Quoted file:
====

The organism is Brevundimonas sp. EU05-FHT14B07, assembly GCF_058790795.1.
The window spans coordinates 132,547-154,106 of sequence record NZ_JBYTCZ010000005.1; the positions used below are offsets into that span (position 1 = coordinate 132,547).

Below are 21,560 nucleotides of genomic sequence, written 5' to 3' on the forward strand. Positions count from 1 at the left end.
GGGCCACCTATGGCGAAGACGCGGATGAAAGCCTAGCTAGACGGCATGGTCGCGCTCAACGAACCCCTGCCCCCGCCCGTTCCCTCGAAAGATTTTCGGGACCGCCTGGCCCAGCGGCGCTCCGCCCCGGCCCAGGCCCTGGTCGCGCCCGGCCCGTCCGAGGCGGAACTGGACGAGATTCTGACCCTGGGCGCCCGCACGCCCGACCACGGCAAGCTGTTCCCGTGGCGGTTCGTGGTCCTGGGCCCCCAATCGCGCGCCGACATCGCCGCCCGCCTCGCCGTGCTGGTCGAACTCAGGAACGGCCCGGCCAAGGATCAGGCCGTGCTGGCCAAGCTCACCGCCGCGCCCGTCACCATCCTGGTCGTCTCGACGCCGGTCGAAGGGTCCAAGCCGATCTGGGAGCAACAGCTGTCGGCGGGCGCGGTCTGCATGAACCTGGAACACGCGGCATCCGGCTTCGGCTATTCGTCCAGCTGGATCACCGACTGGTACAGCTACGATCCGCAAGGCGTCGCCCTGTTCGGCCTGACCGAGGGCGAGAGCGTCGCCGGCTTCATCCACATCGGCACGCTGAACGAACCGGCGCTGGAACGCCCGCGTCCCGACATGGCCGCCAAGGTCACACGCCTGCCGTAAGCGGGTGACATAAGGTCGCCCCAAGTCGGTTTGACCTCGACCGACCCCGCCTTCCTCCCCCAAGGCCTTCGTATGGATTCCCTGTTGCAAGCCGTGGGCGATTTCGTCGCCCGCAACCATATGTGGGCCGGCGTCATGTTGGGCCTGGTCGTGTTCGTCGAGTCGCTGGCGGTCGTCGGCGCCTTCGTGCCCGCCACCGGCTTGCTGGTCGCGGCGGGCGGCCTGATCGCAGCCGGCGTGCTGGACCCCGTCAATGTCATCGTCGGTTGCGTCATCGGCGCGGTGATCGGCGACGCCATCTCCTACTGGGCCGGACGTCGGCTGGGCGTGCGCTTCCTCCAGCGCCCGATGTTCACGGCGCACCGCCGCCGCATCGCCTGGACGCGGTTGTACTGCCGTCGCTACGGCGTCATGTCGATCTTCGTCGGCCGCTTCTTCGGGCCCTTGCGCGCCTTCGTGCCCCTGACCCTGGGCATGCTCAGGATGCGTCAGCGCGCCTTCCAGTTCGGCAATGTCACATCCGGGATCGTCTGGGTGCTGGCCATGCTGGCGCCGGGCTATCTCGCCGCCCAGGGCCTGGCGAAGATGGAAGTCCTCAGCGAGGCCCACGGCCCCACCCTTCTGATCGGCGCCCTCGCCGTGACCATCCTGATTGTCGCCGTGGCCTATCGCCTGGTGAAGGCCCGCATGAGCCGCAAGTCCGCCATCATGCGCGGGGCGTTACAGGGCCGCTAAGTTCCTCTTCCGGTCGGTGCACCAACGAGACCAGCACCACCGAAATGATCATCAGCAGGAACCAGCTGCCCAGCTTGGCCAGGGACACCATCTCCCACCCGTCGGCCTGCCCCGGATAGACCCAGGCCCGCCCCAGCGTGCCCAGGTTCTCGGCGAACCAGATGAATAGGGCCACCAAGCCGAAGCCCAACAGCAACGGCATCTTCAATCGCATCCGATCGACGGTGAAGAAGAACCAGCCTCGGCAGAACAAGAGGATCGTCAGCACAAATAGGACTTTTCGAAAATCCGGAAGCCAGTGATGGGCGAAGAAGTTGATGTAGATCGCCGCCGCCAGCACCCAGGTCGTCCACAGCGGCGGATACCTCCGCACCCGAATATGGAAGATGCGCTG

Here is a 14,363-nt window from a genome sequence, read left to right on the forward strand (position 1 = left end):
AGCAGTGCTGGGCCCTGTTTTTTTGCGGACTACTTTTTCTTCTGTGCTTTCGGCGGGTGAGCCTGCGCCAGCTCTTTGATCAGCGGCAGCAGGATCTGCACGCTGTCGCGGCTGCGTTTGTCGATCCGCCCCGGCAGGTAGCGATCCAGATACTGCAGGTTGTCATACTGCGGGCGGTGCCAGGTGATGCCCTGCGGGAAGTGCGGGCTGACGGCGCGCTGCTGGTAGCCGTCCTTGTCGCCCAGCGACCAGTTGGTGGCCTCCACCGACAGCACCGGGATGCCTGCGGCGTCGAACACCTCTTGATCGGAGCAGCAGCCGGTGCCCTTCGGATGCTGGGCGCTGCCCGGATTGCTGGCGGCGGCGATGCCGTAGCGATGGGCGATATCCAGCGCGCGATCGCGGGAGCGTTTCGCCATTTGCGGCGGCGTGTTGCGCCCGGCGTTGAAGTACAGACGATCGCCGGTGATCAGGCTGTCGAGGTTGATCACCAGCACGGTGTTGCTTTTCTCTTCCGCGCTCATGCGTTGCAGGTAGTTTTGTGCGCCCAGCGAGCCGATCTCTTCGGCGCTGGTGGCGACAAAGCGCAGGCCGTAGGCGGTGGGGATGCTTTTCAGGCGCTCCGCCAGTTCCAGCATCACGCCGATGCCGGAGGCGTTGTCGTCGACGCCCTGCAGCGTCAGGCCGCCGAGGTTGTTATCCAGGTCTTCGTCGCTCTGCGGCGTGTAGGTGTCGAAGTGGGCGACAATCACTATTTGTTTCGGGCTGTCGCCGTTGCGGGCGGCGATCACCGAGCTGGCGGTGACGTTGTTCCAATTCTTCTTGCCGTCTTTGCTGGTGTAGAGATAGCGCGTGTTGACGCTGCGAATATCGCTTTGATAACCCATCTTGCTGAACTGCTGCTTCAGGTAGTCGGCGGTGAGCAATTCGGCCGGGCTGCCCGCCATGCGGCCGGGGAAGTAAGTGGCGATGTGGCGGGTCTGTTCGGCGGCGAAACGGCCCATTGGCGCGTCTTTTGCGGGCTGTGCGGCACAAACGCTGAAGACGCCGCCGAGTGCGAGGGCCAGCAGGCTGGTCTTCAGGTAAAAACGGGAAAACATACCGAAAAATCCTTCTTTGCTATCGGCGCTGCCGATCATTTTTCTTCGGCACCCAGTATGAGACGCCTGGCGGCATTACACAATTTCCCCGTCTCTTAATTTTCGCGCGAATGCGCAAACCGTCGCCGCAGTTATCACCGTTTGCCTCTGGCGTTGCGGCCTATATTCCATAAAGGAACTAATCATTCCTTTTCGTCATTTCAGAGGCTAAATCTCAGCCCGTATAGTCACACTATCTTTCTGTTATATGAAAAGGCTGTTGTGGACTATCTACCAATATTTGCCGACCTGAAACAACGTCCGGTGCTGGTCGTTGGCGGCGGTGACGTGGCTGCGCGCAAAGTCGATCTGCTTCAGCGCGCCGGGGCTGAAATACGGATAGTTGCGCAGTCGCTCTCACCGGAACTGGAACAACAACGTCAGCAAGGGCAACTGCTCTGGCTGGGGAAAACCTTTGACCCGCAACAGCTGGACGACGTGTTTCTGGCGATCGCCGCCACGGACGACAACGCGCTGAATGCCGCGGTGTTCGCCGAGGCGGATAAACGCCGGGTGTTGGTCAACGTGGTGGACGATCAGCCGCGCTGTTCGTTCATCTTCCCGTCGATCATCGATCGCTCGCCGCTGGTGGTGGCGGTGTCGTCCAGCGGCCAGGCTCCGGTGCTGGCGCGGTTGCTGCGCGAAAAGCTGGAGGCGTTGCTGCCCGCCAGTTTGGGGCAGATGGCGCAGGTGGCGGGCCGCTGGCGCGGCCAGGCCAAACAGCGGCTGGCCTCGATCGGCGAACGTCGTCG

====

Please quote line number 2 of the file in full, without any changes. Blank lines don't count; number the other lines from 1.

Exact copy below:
The window spans coordinates 132,547-154,106 of sequence record NZ_JBYTCZ010000005.1; the positions used below are offsets into that span (position 1 = coordinate 132,547).